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Twitter - Not an Empty Vessel That Just Makes Noise

May 07, 2014 | About:
Riddhi Kharkia

Riddhi Kharkia

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I live in India, a nation characterized by its ability to embrace diversity and unity, making it the largest democracy in the world. The 2014 general elections are on in the country wherein more than 1.2 billion people will vote and elect the new government. Strikingly enough, this is perhaps the first election that has seen a massive involvement of people in the form of political opinions, debates, ideologies and speeches. All this has been made possible by the birth of a new communication paradigm, i.e. social media, the growth of which has been fueled by the likes of Facebook (FB) and Twitter (TWTR). Recently though, Twitter’s share price has been declining at a constant rate. Does this continuing sell-off provide a good entry point? Let us see.

The Sell-Off Continues

The company has lost approximately half of its valuation since January when the stock was trading in the range of above $65 to the current price range of $30 to $33. The primary reason for such a decline is that Twitter is not making enough money. Metrics like tweets per day and per user mean very little if the company can't make money to justify its valuation. These numbers are just fancy till the company can actually convert them to make big money. Twitter enjoys a market cap of approximately $22 billion at current prices and still analysts find it overvalued because of its inability to fetch revenue.

Early Investors Get Rid of the Stock

As stated by this Reuters article, many early investors sold the stock in the messaging service for the first time after a six-month "lock-up" expired. As I mentioned above, the sagging usage metrics as well as the inability to show some tangible growth have concerned investors. In the first quarter, Twitter reported revenue of $250 million which represents 119% year-over-year growth. Even though the growth may seem to be impressive, this revenue number implies a trading multiple of 88x which is very expensive as compared to peers like Facebook. Also, the sequential growth was quite low at 3%, implying a stalling growth, which is a dangerous thing for a company in its infancy.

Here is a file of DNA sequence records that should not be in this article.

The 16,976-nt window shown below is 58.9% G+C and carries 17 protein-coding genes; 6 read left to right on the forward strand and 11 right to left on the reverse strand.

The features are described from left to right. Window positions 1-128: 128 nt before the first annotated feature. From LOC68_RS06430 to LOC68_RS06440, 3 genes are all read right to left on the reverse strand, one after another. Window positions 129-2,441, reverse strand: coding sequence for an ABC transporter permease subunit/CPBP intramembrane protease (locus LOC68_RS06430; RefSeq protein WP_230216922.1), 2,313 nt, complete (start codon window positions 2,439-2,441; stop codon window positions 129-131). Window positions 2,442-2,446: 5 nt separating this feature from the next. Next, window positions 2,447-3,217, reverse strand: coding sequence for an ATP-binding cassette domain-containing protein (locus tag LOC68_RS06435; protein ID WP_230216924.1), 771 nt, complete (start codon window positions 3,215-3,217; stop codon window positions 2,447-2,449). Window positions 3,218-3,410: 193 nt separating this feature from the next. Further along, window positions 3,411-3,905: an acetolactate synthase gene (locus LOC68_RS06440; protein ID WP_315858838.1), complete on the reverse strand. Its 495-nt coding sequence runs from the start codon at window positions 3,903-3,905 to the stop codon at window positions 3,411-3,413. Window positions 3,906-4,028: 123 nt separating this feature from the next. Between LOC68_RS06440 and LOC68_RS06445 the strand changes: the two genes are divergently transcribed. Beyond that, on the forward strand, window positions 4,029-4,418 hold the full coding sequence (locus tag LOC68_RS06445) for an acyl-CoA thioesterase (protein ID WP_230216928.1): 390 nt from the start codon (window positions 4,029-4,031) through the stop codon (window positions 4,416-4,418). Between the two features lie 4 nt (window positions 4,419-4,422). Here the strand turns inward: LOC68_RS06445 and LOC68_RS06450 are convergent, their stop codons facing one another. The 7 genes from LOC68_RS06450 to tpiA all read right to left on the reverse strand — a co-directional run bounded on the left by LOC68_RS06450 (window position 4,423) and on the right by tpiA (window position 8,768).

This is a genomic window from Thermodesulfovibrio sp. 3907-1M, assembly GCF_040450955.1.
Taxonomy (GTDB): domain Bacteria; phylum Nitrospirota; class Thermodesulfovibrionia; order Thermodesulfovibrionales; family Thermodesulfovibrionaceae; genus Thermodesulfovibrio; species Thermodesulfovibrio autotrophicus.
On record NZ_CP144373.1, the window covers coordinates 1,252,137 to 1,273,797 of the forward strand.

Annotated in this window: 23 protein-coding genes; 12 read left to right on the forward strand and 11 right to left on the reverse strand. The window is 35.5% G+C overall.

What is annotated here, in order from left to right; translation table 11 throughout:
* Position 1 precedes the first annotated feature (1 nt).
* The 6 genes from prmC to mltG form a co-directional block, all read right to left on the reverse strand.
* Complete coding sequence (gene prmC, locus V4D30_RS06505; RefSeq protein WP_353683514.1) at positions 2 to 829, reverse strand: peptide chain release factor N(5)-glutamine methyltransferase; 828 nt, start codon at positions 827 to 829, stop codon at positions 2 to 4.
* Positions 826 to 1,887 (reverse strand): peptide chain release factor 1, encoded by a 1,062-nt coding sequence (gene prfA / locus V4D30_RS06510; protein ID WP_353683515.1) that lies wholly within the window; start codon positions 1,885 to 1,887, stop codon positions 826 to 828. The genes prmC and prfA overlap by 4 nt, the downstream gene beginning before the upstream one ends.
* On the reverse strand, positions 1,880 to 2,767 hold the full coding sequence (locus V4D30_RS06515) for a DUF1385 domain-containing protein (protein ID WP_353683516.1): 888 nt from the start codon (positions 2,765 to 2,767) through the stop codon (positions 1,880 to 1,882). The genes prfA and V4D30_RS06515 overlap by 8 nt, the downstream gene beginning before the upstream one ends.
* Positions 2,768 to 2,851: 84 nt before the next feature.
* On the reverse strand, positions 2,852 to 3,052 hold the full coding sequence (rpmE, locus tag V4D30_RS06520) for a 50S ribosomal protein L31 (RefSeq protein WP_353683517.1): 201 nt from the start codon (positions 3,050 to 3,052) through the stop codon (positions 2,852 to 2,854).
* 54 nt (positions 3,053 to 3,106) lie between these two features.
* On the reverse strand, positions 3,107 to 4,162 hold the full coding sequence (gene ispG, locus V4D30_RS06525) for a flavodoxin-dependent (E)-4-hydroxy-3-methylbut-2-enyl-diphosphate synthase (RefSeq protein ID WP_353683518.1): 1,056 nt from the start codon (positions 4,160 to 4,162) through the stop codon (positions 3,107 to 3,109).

The only silver lining in the earnings call was the performance of mobile. As a percentage of revenue, mobile performed well in the quarter, with approximately 80% of total ad revenue generated from mobile devices, up from approximately 60% in the prior year. It has been made quite clear by tech pundits that mobile is going to be the growth trigger in future and the presence of Twitter in that space gives some hope of reasonable increase in performance metrics.

Versus Facebook

Since I have touched the topic of metrics, it is worthwhile to note that Twitter’s monthly active users (MAU) number stands at 57 million as compared to approximately 1.23 billion MAUs for Facebook. Monthly active user growth ticked up just 6% for Twitter on a sequential basis, while monthly active users fell 8% year over year. Even in terms of quarterly results, Facebook was miles ahead of Twitter, which was also a factor behind the sell-off in Twitter stock.

Facebook generated $2.5 billion in revenue and adjusted earnings of 34 cents per share, beating analyst estimates of $2.36 billion in revenue and 24 cents per share in profits. Additionally, the report showed that mobile ads are increasing in value for the company and actually generate almost 60% of Facebook’s total ad revenue.

Though the company declared solid results, its shares only moved slightly higher after the report — but that’s certainly better than the nearly double-digit tumble for Twitter. In addition, shares of Facebook stock got a boost after the company announced new mobile-focused features at its F8 conference in San Francisco last week.

Invest in Facebook

It is quite clear that even though Twitter might have big statistics in terms of tweets on a daily basis or a geographical basis, the company still has a reasonable way to go before generating results that can justify its current valuation. As a result, the stock is destined to face a correction in the short term and hence, Facebook represents a very sturdy choice for the time being. Facebook has picked up in the advertising space, which is testified by its second position (just behind Google) in the advertising world. Thus, it has the immense potential to bring exponential returns to your portfolio.

About the author:

Riddhi Kharkia
A practicing Chartered Accountant based out of India. I have keen interest in analyzing tech stocks that are driven by value.

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